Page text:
A New Technique for Pterygium Excision: Air-Assisted Dissection
Eye Clinic, Vakif Gureba Education Hospital, Istanbul, Turkey. Ophthalmologica
(Impact Factor: 1.68).
02/2006; 220(5):307-10. DOI: 10.1159/000094620
To introduce a new technique which aids to remove the pterygium head and facilitates the establishment of a smooth and clear corneal surface without extra scraping or polishing.
We used 12 eyes of 12 patients undergoing pterygium excision. Air was injected into the side of the cap of the pterygium head with a 30-gauge needle, to create a dissection plane between the pterygium head and the cornea. After blunt dissection and excision of the pterygium, the conjunctival autograft technique was applied. Complications, postoperative smoothness and clarity of the cornea, and the recurrence rates were evaluated.
Dissection with air was successfully performed in 9 eyes (75%) in which blunt dissection was carried out easily. The corneas were clear and smooth postoperatively. In 3 eyes (25%) dissection with air was not completely successful, and scraping with a crescent blade had to be performed. One of the eyes with incomplete air dissection could not be clearly scraped. No major complications were observed. The recurrence rate was 8.3% (1 eye).
This new technique is a safe, easy and cheap method for removing the pterygium head from the corneal surface, which also facilitates the establishment of a clear and smooth corneal surface.
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ABSTRACT: SUMMARY To evaluate and compare the effectiveness and safety of the human amniotic membrane graft with intraoperative application of Mitomycin C in primary pterygium surgery. In 60 consecutive patients, 60 eyes were included in the study. The patients were randomly divided into two groups, primary pterygium excision with intraoperative Mitomycin C (0.2 mg/ml) were applied to the 30 patients and amniotic membrane grafts were applied to the other 30 patients. Recurrence was detected in two patients (%6.66) who received amniotic membrane grafts, and in five patients (%16.66) who received primary pterygium excision with intraoperative Mitomycin C. No statistical difference was observed between groups according to the reccurence (p > 0.05). Suture lysis in early postoperative period was detected in one patient (%3.33) who received amniotic membrane grafts. Scleral melting was developed in one patient (%3.33) and punctate epitheliopathy was developed in one patient (%3.33) who received primary pterygium excision with intraoperative Mitomycin C. No statistical difference was observed between groups according to the complications (p > 0.05). Although no statistical difference was observed between two groups according to complication and reccurence, amniotic membrane graft method was safer than primary pterygium excision with intraoperative Mitomycin C.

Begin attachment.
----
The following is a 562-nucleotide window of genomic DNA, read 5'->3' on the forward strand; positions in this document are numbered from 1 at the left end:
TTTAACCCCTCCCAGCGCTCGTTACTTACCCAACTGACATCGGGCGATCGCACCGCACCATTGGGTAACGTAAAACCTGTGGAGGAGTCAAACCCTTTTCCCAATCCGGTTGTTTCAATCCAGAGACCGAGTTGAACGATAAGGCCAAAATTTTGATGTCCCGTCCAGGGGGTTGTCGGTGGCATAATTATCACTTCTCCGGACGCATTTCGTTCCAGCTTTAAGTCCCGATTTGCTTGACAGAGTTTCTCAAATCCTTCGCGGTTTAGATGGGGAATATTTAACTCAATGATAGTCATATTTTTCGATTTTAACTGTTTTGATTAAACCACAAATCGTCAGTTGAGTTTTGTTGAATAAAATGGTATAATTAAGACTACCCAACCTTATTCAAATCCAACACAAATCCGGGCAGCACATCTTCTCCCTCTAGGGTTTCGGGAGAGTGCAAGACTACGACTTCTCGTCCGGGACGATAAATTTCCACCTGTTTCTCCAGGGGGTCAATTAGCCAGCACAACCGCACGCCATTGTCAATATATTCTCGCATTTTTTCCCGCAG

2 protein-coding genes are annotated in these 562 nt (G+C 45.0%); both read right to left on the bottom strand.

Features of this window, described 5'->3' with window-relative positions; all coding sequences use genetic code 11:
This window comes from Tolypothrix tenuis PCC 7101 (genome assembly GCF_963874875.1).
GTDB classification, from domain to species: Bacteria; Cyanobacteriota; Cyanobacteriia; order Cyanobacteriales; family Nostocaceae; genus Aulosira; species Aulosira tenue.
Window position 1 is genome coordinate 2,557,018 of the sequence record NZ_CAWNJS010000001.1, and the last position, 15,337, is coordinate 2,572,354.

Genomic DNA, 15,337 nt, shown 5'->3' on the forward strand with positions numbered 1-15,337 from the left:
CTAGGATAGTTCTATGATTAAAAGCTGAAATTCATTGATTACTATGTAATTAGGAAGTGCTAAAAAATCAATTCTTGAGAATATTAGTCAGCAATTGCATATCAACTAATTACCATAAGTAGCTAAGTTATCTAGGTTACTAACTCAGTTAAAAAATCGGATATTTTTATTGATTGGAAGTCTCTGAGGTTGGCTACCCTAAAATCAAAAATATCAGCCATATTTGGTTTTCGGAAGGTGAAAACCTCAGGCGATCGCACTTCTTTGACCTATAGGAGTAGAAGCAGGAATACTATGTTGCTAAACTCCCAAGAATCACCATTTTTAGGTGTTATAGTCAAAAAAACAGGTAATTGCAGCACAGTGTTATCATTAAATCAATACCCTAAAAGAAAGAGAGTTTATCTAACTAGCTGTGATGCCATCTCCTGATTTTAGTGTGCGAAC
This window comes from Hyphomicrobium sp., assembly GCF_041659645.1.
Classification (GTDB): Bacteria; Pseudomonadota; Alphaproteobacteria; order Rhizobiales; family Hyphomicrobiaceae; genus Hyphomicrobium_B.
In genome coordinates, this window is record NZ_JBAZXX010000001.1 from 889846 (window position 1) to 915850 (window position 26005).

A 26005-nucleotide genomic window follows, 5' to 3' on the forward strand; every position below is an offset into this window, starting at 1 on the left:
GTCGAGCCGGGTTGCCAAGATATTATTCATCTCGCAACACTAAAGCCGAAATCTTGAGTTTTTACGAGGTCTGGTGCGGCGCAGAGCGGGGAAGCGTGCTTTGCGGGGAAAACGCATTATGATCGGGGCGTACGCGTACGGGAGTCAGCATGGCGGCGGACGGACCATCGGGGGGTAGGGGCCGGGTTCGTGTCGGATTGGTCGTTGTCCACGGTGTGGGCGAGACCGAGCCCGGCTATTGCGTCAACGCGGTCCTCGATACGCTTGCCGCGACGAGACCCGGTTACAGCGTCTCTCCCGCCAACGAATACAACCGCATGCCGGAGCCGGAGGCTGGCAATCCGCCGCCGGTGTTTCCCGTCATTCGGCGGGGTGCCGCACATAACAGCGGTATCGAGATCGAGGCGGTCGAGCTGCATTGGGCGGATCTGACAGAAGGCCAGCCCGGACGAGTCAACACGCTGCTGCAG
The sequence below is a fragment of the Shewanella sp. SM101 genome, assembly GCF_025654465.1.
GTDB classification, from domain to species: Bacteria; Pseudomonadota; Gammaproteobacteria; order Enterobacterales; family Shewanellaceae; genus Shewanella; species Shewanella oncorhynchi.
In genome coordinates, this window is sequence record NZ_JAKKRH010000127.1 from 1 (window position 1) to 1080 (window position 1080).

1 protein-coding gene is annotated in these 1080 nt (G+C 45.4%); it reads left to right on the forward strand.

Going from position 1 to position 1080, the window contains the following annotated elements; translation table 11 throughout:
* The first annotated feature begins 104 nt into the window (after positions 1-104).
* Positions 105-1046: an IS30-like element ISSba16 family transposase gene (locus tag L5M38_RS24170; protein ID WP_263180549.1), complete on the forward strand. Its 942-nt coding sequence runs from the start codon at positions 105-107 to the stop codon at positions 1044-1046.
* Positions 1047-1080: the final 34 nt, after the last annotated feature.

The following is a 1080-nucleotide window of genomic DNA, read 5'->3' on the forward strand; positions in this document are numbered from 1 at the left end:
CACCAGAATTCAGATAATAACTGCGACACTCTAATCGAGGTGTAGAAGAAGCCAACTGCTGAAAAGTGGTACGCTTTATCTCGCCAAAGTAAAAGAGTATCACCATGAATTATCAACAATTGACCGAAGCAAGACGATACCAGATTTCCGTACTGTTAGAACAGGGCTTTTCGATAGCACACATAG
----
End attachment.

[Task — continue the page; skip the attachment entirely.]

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ABSTRACT: To study the microsurgical procedures for the treatment of large primary pterygium and their therapeutic effects. To observe the recurrence rate, the changes of visual acuity after microsurgery and the pathological relationships between pterygium and cornea/sclera under the surgical microscope.